Secretary of the Navy Gideon Welles

Gideon Welles (1802‒78) was secretary of the navy in the cabinet of President Abraham Lincoln.  Born in Glastonbury, Connecticut, the son of a merchant and shipbuilder, Welles studied law but never practiced.  He worked as a journalist for the Hartford Times and Weekly Advertizer and in 1825 he was elected to the Connecticut General Assembly. A longtime Democrat, he broke with his party over the issue of slavery and helped to found the Hartford Evening Press to promote the Republican Party and its principles.  When Welles took office in March 1861, the U.S. Navy consisted of a mere 45 ships, of which only 12 were ready for service. Over the course of the next four years the navy purchased or had constructed 313 vessels, and bought or leased another 184 ships. By blockading the Confederate coast, cooperating with the army to capture New Orleans, and working with the army to gain control of such important inland waterways as the Cumberland, Tennessee, and ultimately the Mississippi rivers, the Navy under Welles made a major contribution to winning the war for the North. The image is from an album of mostly Civil War-era portraits by the famous American photographer Matthew Brady (circa 1823‒96) that belonged to Emperor Pedro II of Brazil (1825‒91), a collector of photography as well as a photographer himself. The album was a gift to the emperor from Edward Anthony (1818‒88), another early American photographer who, in partnership with his brother, owned a company that in the 1850s became the leading seller of photographic supplies in the United States. Dom Pedro may have acquired the album during a trip to the United States in 1876 when he, along with President Ulysses S. Grant, opened the Centennial Exposition in Philadelphia. Brady was born in upstate New York, the son of immigrants from Ireland. Best known for his photographs documenting the battles of the American Civil War, he began his career in 1844 when he opened a daguerreotype portrait studio at the corner of Broadway and Fulton Streets in New York City. Over the course of the next several decades, Brady produced portraits of leading American public figures, many of which were published as engravings in magazines and newspapers. In 1858 he opened a branch in Washington, DC. The album, which also contains a small number of non-photographic prints, is part of the Thereza Christina Maria Collection at the National Library of Brazil. The collection is composed of 21,742 photos assembled by Emperor Pedro II throughout his life and donated by him to the national library. The collection covers a wide variety of subjects. It documents the achievements of Brazil and Brazilians in the 19th century and also includes many photographs of Europe, Africa, and North America.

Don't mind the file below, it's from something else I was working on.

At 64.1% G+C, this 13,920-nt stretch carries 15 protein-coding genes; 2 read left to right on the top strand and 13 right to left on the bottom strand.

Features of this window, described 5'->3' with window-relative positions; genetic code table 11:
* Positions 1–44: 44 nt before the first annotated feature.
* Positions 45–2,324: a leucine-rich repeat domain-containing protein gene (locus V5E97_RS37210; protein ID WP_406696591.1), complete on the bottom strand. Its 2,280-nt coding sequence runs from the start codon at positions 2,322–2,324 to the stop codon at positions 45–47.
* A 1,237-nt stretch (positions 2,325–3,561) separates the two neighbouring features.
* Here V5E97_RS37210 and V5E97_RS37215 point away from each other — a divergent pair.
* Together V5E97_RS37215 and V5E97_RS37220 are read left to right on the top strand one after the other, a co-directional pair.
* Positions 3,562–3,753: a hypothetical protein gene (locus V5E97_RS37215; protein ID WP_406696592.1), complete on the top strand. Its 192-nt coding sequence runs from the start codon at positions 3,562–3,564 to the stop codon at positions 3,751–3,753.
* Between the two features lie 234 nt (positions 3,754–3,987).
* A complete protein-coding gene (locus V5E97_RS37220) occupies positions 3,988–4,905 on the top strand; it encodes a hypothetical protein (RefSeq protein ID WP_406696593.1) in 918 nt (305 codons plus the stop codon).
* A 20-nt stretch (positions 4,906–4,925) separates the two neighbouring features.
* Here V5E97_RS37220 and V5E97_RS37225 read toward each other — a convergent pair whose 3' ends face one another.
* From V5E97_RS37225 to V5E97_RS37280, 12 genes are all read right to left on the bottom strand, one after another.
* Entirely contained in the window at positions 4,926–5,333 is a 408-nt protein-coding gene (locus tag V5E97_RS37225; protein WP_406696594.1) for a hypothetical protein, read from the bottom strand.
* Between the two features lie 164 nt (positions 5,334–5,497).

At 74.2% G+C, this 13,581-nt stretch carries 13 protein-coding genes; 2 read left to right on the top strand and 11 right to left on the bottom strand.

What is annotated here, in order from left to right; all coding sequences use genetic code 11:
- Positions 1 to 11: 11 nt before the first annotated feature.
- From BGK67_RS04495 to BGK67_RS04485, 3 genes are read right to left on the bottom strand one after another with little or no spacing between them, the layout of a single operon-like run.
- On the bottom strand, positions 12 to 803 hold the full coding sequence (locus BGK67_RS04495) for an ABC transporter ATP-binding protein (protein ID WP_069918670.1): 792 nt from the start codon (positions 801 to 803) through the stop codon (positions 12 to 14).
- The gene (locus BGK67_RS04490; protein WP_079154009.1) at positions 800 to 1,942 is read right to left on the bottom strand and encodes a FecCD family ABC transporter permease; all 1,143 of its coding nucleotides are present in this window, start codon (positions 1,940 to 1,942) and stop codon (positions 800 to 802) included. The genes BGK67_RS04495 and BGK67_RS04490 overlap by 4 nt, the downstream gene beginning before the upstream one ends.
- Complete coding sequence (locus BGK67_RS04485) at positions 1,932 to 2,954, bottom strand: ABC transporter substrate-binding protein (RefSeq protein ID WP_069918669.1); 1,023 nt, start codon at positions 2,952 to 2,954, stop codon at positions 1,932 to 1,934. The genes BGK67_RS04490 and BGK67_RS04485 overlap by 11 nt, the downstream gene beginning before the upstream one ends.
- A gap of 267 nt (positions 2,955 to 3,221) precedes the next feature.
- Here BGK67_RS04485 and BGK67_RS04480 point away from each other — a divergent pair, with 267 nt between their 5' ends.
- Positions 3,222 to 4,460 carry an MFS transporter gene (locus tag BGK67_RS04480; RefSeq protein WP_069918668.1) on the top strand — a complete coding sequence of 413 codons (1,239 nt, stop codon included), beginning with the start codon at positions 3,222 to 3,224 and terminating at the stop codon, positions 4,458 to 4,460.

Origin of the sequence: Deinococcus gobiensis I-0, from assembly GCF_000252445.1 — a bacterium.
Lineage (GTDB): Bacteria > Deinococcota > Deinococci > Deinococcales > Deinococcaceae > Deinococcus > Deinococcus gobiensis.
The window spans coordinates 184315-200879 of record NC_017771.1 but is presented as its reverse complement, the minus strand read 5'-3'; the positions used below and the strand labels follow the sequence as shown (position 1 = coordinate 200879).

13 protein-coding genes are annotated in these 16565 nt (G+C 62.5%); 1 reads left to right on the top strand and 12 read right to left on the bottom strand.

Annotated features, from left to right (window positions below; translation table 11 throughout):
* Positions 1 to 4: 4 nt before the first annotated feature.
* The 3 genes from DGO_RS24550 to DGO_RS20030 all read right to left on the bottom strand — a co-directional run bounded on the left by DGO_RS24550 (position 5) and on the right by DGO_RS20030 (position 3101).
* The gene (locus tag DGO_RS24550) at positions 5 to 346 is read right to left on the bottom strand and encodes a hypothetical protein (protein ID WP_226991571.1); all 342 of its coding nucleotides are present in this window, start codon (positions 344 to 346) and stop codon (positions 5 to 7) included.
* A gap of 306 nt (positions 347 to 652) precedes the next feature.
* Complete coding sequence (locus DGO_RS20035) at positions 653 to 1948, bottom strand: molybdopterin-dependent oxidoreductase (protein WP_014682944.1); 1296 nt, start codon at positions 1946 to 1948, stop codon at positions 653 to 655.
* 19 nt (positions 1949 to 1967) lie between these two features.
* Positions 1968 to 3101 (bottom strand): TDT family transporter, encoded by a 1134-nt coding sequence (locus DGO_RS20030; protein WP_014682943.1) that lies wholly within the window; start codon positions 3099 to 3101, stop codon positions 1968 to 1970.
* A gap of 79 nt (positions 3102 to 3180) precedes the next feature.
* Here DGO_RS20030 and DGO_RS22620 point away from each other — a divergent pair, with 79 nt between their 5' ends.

Postmaster General Montgomery Blair

Montgomery Blair (1813‒83) was postmaster general in the cabinet of President Abraham Lincoln. Born and educated in Kentucky, he graduated from the U.S. Military Academy at West Point in 1836 but soon left the army to study law. He moved to Saint Louis, Missouri, where he practiced law with his brother and where his father was an influential newspaper editor. In 1842‒43 he served as the mayor of Saint Louis. In 1853 he moved to Washington, DC, where he and his large family lived for a time in Blair House, across from the White House. The members of the Blair family were prominent border state exponents of a view that opposed slavery, but they did not espouse rapid abolition or full equality for blacks. In 1856 Blair represented the defendant in the infamous Dred Scott case before the United States Supreme Court, arguing unsuccessfully that Scott was entitled to his freedom by virtue of his residence in free territory. As a member of the cabinet, Blair was a staunch Unionist who stood alone in counseling Lincoln that he must not abandon Fort Sumter, lest the South be confirmed in its view that the North would not fight to preserve the Union. Blair threatened to resign if the fort was not reinforced. The image is from an album of mostly Civil War-era portraits by the famous American photographer Matthew Brady (circa 1823‒96) that belonged to Emperor Pedro II of Brazil (1825‒91), a collector of photography as well as a photographer himself. The album was a gift to the emperor from Edward Anthony (1818‒88), another early American photographer who, in partnership with his brother, owned a company that in the 1850s became the leading seller of photographic supplies in the United States. Dom Pedro may have acquired the album during a trip to the United States in 1876 when he, along with President Ulysses S. Grant, opened the Centennial Exposition in Philadelphia. Brady was born in upstate New York, the son of immigrants from Ireland. Best known for his photographs documenting the battles of the American Civil War, he began his career in 1844 when he opened a daguerreotype portrait studio at the corner of Broadway and Fulton Streets in New York City. Over the course of the next several decades, Brady produced portraits of leading American public figures, many of which were published as engravings in magazines and newspapers. In 1858 he opened a branch in Washington, DC. The album, which also contains a small number of non-photographic prints, is part of the Thereza Christina Maria Collection at the National Library of Brazil. The collection is composed of 21,742 photos assembled by Emperor Pedro II throughout his life and donated by him to the national library. The collection covers a wide variety of subjects. It documents the achievements of Brazil and Brazilians in the 19th century and also includes many photographs of Europe, Africa, and North America.